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  •   What's Behind Halloween
    Where Our Weird Rituals Originated


    By Ken C. Erickson and
    Patricia Sunderland
    Special to The Washington Post
    Wednesday, October 14, 1998; H01

    Halloween, perhaps our weirdest annual celebration, is even stranger than it seems. Unlike the Fourth of July and Thanksgiving, it is neither patriotic nor historical, yet it is celebrated nationally. Unlike Christmas, Easter or Passover, Halloween is not associated with a particular religion. Yet it weaves spirituality, death and religious beliefs into our present and historical imaginations.

    Halloween is hugely popular, infused with its own set of immediately recognizable symbols, rituals and stories. Yet most Americans have little, if any, sense of the hidden meanings and motives of the event in which they so enthusiastically participate.

    Even its origin is complex and uncertain. Many Americans have heard rumblings that Halloween is a "pagan" or pre-European-Christian holiday with roots in Celtic traditions. A common and slightly elaborated version of this notion holds that Halloween is a descendent of the Celtic Samhain festival, which, on November 1, marked both the Celtic New Year and the day during which dead souls were believed to revisit Earth.

    But the name "Halloween" has distinctly Christian origins. In efforts to stop seemingly non-Christian celebrations, the Roman Catholic Church incorporated Samhain festivities into the Christian calendar.

    In 731 A.D., November 1 was declared All Saints' Day (All Hallows Day). October 31 thus became All Hallows Eve, in time shortened to "Halloween." Even with the encouragement of activities such as masquerading pageants of saints and the further, complicating step of adding Nov. 2 as All Souls Day to the church calendar after the year 1000, some "non-Christian" elements survive in Halloween.

    Some elements, however, have a distinctively Native American heritage. One key symbol-the pumpkin-was unknown to Europeans before Columbus. But it was part of the sacred trinity of native American foods: squash, beans and maize, which appears in the form of candy corn and the corn shocks that decorate front porches. The original European version of the jack-o'-lantern was a turnip.

    Some students of the holiday maintain that trick-or-treating is linked to Irish Samhain traditions and thus became popular about the time that the Irish began immigrating to the United States in large numbers. Presumably during Samhain, people opened their doors and provided food to the wandering dead, so people eventually started dressing like wandering dead souls and demanding food.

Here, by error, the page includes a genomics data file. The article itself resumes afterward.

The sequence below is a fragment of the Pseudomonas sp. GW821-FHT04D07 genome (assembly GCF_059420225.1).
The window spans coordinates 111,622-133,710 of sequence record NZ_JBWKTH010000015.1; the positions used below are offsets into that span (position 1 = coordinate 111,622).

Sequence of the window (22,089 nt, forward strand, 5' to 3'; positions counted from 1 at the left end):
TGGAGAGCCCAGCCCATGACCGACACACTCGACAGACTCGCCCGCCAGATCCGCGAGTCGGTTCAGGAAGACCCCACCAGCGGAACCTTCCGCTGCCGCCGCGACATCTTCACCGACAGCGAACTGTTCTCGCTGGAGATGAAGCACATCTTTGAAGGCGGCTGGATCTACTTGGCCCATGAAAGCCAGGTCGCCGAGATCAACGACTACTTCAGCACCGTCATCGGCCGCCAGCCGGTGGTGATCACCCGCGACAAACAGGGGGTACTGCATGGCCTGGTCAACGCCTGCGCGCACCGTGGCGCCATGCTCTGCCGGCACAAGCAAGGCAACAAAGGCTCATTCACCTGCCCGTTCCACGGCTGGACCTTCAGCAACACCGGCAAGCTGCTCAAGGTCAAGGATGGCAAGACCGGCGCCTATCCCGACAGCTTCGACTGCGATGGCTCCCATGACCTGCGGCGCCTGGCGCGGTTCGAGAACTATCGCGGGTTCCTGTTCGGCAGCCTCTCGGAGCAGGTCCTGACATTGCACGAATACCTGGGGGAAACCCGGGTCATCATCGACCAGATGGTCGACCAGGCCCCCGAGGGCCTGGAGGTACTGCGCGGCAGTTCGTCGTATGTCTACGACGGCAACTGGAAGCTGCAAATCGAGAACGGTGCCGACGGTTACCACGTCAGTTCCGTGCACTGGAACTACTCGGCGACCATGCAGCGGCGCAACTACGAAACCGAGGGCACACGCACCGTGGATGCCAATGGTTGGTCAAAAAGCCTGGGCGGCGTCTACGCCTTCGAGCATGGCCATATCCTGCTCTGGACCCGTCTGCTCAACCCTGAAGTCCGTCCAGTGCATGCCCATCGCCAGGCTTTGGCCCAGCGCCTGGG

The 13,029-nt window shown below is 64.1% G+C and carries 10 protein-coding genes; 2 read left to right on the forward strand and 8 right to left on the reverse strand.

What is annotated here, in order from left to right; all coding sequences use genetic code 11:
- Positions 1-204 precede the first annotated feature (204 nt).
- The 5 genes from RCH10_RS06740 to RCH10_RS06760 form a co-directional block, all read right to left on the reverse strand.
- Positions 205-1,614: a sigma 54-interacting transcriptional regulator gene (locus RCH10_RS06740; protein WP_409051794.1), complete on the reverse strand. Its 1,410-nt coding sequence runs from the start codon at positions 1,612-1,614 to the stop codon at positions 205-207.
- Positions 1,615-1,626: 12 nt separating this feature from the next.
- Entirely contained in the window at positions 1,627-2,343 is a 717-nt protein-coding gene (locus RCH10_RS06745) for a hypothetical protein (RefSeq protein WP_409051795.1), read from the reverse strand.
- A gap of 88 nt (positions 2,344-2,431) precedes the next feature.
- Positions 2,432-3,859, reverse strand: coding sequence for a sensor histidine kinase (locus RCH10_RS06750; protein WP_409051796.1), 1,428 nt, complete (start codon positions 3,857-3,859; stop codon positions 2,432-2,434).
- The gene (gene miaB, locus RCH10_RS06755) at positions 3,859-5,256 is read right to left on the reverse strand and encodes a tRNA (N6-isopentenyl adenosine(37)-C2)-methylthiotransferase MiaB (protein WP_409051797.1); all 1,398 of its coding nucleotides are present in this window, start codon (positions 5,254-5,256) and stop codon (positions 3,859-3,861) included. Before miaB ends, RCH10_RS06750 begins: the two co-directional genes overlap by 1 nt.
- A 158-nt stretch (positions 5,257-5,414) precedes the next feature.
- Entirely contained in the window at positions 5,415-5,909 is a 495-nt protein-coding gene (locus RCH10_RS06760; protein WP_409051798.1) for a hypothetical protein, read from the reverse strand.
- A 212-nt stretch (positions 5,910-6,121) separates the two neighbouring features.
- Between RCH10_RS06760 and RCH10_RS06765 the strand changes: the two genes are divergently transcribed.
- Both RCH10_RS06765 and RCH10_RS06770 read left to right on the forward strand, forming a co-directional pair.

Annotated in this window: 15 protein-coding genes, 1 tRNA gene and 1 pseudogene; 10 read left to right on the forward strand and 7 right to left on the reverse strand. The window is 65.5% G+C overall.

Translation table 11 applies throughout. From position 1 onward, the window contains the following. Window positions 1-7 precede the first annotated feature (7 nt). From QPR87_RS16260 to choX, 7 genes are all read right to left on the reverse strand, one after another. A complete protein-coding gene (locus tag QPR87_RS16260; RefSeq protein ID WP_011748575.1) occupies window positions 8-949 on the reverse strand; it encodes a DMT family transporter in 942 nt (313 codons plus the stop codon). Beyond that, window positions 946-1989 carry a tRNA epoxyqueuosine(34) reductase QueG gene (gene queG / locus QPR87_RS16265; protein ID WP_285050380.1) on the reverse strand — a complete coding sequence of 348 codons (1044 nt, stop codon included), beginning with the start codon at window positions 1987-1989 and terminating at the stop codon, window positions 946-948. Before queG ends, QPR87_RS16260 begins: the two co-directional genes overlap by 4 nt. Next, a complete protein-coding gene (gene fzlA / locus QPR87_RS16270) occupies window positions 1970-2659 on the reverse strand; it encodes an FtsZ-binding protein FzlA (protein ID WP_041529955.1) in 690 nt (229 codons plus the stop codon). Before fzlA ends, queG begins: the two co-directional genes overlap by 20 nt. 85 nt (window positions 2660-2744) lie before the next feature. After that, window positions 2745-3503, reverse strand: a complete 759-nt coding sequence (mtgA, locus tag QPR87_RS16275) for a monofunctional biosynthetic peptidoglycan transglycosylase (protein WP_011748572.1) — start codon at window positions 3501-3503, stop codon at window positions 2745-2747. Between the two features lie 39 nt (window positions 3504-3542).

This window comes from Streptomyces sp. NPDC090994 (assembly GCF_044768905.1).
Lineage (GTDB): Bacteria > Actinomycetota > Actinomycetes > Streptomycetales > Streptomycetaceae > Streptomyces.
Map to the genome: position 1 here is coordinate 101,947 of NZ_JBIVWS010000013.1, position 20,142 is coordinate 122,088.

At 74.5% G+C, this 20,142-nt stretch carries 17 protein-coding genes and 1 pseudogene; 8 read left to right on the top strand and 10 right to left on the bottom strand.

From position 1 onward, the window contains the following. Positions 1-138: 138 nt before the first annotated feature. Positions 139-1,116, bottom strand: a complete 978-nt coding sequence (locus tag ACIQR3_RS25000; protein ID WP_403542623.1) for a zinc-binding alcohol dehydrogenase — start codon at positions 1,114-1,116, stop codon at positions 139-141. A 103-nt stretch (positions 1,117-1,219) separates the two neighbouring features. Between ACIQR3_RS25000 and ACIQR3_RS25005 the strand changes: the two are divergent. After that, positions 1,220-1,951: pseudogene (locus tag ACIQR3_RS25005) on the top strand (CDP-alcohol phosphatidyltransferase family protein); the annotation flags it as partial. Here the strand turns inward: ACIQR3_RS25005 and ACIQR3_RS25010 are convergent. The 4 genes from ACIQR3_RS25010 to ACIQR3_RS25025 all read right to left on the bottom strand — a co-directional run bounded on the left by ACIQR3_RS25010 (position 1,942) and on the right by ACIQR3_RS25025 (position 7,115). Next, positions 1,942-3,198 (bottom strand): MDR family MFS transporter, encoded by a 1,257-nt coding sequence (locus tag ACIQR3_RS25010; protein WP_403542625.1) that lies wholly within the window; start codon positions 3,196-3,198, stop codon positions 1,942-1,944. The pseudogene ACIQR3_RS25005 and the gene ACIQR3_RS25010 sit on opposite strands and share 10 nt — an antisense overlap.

Others suspect that the custom was introduced to replace, or at least mitigate, the pranks or even destruction that typically accompanied the holiday even in the most conservative rural communities.

    In Hoxie, a town of 1,500 in northwest Kansas, senior community members recall that, in the old days, "a certain number of outhouses became horizontal," when loose items such as garden hoses, trash cans and lawn furniture were dragged onto Main Street to block traffic the next morning.

    However, trick-or-treating may be a relatively recent phenomenon coinciding with population shifts from rural to urban and suburban environments. It is, after all, difficult to go door to door when the doors are miles apart. Despite popular laments that Halloween is no longer the holiday "it always has been," folklorist Tad Tuleja argues that trick-or-treating may have developed during the 1930s as a means to control young people's Halloween night pranks.


    The words "trick or treat" apparently were not in use until 1941, when they first appear in files of Merriam-Webster, Inc., after being used as the title of a poem in The Saturday Evening Post. According to the Oxford English Dictionary, the phrase "trick-or-treating" first appeared in The Sun in Baltimore in 1950. But the practice may be considerably older.

    Finally, many students of folklore see in Halloween a connection to England's Guy Fawkes Day, the Nov. 5 commemoration of a foiled attempt to blow up the king and Parliament in the Gunpowder Plot of 1605. Guy Fawkes Day features bonfires, children soliciting "a penny for the guy" and pranking.

    Halloween also may be related to early American harvest festivals, with apple bobbing, hayrides, and many local variations of games to divine the identity of a future mate. Those games probably derive from traditional beliefs in Britain and Ireland that spirits loosed on Halloween made the day particularly good for augury.

    Connections to death, disorder, endings and to what Western traditions take to be the separate and set-apart world of the spirits all are consistent elements in tales about Halloween's origin.

    Cultural anthropologists, who study the forms and meanings of human culture, have found that among the most intriguing meanings of Halloween are those listed below, each of them a window into the cultural and social dynamics of the country.

    Dark Harvest

    The quintessential symbols of Halloween fall into three major categories. Symbols of death include graveyards, ghosts, skeletons, haunted houses. Symbols of evil and misfortune are witches, goblins, black cats. Symbols of harvest are pumpkins, scarecrows, corn shocks and candy corn.

    The first two categories tap deep, irresolvable, pan-human dilemmas. Ways of dealing with and symbolizing death and evil are represented in some of the earliest archaeological remains of human ritual activity. One traditional means of facing the reality of death is to view it as a transition and to continue a relationship with the dead.

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